You can see exactly what effect McDowell is going for. It's explicitly clear what emotions he's trying to elicit, what parts of the brain he's trying to ignite. Over here, he's trying to strike an Eternal Sunshine of the Spotless Mind chord, over there a Vanilla Sky; over here he's hitting a wretched Butterfly Effect note, over there a Moon. (And just to be clear, no, the film's actual secret is not the premise of any of those four movies.) The Discovery wants to deliver the same impact as the best of those movies - the harsh melancholy of Eternal Sunshine seems to be a particular benchmark here - but it's so obvious and overcalculated in its thought and so clumsy in its execution that it lands with an empty thud. This is the bad idea you had in college after watching too much Christopher Nolan. This is the kind of movie that makes all that Brit Marling / Zal Batmanglia / Mike Cahill stuff look like Kubrick by comparison.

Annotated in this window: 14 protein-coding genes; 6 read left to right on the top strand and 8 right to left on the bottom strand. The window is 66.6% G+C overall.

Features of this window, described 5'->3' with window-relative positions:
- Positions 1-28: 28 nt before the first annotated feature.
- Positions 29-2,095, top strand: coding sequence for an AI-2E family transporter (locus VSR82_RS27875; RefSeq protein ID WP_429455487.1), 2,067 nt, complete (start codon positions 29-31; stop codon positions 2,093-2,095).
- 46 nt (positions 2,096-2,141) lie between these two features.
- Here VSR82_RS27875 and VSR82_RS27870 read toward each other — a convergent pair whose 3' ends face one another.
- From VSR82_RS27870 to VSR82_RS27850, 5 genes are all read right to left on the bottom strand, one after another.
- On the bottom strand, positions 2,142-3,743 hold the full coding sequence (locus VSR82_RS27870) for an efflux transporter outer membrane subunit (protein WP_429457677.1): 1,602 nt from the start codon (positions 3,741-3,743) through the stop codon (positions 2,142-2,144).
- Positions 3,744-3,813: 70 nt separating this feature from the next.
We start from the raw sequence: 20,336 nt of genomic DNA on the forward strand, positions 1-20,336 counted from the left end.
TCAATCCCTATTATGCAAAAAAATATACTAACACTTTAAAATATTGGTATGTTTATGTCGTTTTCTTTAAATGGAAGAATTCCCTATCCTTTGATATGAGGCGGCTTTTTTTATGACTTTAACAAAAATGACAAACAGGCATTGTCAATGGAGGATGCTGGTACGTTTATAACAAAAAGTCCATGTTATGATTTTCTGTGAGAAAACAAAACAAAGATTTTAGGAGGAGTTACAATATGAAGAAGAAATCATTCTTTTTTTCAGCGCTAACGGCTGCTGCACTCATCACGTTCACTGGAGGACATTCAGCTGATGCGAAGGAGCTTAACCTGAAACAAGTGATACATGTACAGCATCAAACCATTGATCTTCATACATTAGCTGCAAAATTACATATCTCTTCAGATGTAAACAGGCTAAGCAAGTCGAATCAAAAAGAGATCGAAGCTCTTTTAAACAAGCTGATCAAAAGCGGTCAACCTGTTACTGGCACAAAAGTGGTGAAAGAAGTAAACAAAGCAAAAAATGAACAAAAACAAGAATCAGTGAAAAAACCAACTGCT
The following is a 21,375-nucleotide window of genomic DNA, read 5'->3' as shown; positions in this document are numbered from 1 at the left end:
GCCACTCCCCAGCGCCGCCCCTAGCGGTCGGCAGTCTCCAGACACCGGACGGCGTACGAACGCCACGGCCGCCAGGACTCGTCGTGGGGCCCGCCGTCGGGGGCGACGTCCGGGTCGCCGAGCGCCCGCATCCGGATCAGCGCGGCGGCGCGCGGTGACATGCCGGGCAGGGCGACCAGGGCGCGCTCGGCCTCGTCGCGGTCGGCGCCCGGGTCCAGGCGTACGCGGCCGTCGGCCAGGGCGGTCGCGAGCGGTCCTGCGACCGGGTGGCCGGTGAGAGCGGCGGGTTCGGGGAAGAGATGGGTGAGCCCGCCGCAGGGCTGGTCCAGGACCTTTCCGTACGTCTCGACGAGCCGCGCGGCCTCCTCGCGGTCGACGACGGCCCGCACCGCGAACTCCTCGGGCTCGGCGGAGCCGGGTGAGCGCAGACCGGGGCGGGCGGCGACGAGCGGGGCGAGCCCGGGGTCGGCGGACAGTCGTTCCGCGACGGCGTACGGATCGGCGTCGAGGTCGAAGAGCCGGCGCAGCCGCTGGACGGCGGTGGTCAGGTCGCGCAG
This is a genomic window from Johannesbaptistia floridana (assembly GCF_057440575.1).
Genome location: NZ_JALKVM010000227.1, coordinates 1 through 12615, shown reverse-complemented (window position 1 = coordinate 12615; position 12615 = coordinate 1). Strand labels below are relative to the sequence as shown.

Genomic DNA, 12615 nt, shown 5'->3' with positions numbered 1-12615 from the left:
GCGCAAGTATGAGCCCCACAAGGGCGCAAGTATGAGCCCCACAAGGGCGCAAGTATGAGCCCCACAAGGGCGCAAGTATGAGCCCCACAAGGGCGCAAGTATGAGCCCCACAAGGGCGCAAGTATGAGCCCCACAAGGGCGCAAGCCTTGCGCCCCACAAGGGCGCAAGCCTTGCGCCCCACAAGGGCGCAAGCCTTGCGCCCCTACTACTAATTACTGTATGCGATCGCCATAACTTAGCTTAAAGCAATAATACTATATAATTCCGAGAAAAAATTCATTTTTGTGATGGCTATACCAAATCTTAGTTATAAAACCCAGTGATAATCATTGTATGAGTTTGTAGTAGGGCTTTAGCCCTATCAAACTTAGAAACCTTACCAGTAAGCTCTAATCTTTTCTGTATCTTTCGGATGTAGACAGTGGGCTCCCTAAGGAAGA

The film isn't a puzzle box, exactly, but it does act like one. At least when the time comes to start explaining itself. In any good puzzle movie (and there are more bad ones), the puzzle itself is the least interesting aspect; it's fun and it can be an effective apparatus for whatever ideas and stories they're trying to get across, but it's ultimately only a tool, with no significant meaning in and of itself. The Discovery behaves like one of the bad ones, taking its time to point out exactly how everything fits together and makes sense, without ever considering whether any of it is dramatically relevant. For the record: it isn't. Movies like this are often designed to be - or at least seem - more psychologically or philosophically labyrinthine the more you think about them. This one is the opposite; the more you think about it, the more you realize that the very point it boils down to - one big gesture, one character's entire self-determined purpose - is almost staggeringly irrelevant. Minuscule compared to what the premise offers. A movie that purports to pose questions about the eternal fate of human beings - that brushes against big ideas about existence itself; that opens new scientific doors previously rooted only in theory (at best) - can muster nothing better than an endgame with the profundity of an inspirational life-insurance commercial. It also uses such an indefensibly clunky method to get its climactic explanation across that it thoroughly sabotages any remaining chance to achieve what ambitions it had left. It explains itself so clearly that it's impossible to puzzle over it, to examine its depths, to go over its implications in your mind. There are none. And what "answers" it has certainly provide no illumination into the fundamental subject matter - which, again, is the not-insignificant discovery of life after death.